College players asked to embrace a reserve role can often act immaturely and pout about the supposed demotion.
Others can accept the challenge and try to prove they deserve more minutes.
UNLV junior Jelan Kendrick chose the latter path on Wednesday night, scoring 18 points in UNLV’s 81-62 home win over Radford.
“When we came to him and told him about the decision, he just said, ‘Whatever you need me to do,” UNLV coach Dave Rice said of Kendrick’s reaction to the news he would be coming off the bench. “I thought Jelan probably had his most consistent game of the year. I just thought he was fantastic. He scored, he defended, he did a little bit
of everything for us tonight.”
Kendrick said he was just pleased the team was able to move above .500 with a victory.
“I was just glad we won the game and i could contribute to the win. It was just fun to go out and play at home again,” he said after the team’s return to the Thomas & Mack Center following the annual forced road trip due to the National Finals Rodeo. “I just want to win.”
Kendrick had started four of the team’s first eight games, including the last two. Rice told Kendrick before the game he would be coming off the bench and Bryce Dejean-Jones would be reinserted in the starting lineup.
Rice couldn’t have been more pleased with Kendrick’s reaction. He made his first five shots and first four free-throw attempts of the game and finished 6 of 9 from the field, including 2-for-2 from 3-point range.
“Starting is a big deal and it sends a message to everyone to handle it the way he did and go out and play like he did,” Rice said. “The guy made a terrific sacrifice coming off the bench and he absolutely played team basketball tonight. I talked to the entire team about that.”
Kendrick came into the game averaging 6.9 points per game, but was struggling with his shot. He had made 41 percent of his shots and just 2 of 10 from long range.
“JK is extremely important to this team. His attitude is sensational. He’s a team guy and he’s always looking to make a play for others,” Rice said. “He’s a much better shooter than he’s shown and I’ve told him I’m not worried about him shooting. They’ll start to fall.”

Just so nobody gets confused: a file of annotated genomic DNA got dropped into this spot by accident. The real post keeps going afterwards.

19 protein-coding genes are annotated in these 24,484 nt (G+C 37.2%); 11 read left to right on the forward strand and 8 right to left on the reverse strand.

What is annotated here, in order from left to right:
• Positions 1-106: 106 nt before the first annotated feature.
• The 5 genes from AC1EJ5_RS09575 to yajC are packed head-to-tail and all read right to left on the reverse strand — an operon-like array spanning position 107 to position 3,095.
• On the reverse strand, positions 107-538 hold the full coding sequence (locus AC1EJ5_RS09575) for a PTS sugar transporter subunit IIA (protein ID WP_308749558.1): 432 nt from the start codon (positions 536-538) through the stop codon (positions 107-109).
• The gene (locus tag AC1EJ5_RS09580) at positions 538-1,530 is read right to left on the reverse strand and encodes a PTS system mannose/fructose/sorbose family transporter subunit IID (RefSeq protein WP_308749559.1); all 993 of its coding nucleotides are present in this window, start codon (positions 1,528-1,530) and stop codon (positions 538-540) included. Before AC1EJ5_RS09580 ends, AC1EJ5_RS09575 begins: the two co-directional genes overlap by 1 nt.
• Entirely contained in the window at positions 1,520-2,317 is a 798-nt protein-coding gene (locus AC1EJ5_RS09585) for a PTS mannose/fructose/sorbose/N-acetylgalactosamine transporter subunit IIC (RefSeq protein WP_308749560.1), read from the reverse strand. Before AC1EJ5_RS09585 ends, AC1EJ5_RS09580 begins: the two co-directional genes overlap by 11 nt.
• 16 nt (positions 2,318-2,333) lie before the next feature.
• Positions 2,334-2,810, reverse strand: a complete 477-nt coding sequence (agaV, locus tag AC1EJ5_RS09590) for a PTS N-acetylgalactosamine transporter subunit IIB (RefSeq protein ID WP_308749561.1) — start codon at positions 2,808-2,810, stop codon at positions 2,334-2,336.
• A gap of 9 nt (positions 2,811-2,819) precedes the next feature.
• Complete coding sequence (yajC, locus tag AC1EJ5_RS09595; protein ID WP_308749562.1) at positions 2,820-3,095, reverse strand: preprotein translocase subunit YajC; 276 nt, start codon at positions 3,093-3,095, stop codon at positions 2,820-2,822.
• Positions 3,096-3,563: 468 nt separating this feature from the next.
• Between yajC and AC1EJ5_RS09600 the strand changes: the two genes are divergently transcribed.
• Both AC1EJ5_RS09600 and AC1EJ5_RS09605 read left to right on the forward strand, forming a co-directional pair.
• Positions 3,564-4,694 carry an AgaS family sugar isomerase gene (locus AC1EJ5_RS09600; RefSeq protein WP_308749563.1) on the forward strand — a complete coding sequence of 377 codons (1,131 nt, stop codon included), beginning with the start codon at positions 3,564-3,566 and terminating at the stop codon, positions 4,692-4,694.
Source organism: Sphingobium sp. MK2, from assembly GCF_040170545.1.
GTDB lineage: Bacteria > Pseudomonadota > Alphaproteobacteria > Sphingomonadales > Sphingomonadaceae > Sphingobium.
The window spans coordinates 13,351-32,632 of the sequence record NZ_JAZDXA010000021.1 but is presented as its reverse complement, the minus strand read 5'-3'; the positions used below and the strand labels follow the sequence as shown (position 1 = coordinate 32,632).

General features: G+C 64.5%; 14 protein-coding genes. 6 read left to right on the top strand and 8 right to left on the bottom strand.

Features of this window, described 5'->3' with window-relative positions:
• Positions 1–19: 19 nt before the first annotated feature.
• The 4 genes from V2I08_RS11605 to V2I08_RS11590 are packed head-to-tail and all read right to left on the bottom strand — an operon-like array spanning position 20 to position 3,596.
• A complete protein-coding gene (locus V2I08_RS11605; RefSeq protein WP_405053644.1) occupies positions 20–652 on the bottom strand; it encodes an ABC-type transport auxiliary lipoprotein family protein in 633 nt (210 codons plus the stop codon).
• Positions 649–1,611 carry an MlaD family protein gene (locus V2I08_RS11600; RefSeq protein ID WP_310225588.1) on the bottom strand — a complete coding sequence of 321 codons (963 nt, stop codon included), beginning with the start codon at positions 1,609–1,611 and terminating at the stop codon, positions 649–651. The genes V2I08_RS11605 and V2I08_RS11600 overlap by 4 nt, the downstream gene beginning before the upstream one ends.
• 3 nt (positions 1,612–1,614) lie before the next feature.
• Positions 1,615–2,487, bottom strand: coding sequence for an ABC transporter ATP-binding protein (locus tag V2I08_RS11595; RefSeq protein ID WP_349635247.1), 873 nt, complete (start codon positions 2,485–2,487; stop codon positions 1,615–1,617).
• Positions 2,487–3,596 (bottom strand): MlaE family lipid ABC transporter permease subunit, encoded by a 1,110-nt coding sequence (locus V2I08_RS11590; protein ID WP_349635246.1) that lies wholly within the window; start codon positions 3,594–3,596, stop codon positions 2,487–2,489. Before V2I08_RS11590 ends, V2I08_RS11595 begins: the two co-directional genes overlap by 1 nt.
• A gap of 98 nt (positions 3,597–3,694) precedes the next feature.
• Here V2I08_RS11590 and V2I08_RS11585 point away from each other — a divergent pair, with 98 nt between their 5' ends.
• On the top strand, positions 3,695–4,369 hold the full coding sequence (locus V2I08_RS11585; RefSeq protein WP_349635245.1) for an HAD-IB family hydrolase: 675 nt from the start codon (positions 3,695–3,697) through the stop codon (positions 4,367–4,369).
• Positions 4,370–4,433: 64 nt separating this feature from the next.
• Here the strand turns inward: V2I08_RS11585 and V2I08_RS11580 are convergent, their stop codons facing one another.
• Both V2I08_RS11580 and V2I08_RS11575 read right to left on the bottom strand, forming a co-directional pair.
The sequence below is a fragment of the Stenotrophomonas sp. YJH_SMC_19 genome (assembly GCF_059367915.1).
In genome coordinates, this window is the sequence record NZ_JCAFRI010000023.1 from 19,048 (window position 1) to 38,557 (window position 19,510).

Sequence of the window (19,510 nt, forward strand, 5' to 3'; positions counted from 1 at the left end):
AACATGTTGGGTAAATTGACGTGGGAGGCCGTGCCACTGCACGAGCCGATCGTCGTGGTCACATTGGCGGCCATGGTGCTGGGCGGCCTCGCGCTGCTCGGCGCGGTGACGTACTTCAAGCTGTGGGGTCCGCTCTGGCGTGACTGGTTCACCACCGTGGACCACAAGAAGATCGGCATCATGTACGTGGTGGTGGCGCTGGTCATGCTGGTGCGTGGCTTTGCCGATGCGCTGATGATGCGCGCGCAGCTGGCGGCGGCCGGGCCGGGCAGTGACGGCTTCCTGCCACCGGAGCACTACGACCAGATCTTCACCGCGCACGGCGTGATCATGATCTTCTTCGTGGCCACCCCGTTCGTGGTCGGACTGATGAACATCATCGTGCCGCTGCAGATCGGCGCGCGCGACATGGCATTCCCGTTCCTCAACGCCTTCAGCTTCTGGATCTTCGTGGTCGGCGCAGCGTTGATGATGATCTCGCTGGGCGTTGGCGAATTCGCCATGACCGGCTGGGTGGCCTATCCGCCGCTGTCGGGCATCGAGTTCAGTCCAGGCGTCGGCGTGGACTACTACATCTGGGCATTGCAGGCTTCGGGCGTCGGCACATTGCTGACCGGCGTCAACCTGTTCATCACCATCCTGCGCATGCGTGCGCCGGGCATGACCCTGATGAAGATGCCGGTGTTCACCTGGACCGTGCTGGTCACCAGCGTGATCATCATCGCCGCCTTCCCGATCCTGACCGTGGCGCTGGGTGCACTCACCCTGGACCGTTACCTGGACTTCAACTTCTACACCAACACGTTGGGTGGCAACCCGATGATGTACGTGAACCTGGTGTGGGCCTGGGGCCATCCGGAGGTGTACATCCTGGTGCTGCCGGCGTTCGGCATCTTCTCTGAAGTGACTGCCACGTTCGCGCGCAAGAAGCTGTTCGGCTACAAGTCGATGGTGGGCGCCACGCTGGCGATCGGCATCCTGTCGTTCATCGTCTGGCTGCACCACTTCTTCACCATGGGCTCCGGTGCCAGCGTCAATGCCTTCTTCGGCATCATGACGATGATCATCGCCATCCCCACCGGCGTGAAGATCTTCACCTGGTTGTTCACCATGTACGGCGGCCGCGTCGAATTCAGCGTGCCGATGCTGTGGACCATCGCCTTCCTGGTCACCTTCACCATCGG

That was the case on Wednesday night.
Kendrick said the confidence everyone has shown in him has kept it easy to maintain a positive approach.
“I’m feeling more comfortable and when you have teammates that continue to let you play your game, you can build on that. Guys having confidence in you is great. I love my teammates. They’re my family,” he said. “When they continue to pass the ball and continue to encourage you to shoot the ball, it makes you feel good. I’m in the gym all the time working on my skills and I’m glad my shots are starting to fall a little bit.”
Junior forward Khem Birch, who had 16 points, 10 rebounds and four blocks, feels Kendrick can be a matchup problem as a reserve.
“When you have a player like Jelan coming off the bench it’s very tough for the other team because you have to worry about another scoring threat,” Birch said. “I’m happy for him that he had a good game and there’s many more to come.”
The unselfish attitude may be a surprise for many who have read about some of Kendrick’s issues in the past. He has on his fourth school and written off by many pundits before he ever landed at UNLV.
Rice thinks that’s all part of the past.
“One thing I’ve always said about him is he’s a great person who’s had some adversity. The first time I ever sat down and talked to him he told me, ‘Coach, I just want to start fresh and move forward,’” Rice said. “He’s doing a great job in school and he’s a great teammate. Whatever all those people wrote and said about JK, I haven’t seen any of that.”
Rice also hopes to see more of what he saw from Kendrick on the court on Wednesday night.